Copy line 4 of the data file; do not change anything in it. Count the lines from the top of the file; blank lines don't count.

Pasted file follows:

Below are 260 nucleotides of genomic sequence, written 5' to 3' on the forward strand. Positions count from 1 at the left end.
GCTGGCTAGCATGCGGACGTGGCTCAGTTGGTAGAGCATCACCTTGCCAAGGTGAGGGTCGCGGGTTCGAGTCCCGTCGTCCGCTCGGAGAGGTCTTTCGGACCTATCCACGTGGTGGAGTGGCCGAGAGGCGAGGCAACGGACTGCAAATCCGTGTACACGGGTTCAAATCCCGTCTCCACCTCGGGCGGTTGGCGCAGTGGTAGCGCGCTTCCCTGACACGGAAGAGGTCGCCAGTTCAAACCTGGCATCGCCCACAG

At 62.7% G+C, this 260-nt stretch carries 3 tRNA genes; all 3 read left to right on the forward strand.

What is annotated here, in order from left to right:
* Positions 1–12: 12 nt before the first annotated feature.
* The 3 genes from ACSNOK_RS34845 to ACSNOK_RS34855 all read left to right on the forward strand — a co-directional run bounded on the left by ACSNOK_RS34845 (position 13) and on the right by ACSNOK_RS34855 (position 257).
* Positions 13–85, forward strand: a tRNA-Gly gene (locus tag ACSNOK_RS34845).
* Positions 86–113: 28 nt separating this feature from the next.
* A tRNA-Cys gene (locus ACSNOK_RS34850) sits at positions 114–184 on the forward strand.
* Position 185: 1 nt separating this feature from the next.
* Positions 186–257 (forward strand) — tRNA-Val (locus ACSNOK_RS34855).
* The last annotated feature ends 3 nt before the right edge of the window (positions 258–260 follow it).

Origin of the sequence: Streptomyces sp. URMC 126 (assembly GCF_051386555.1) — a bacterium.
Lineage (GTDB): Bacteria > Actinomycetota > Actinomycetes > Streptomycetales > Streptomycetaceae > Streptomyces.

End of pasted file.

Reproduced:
What is annotated here, in order from left to right: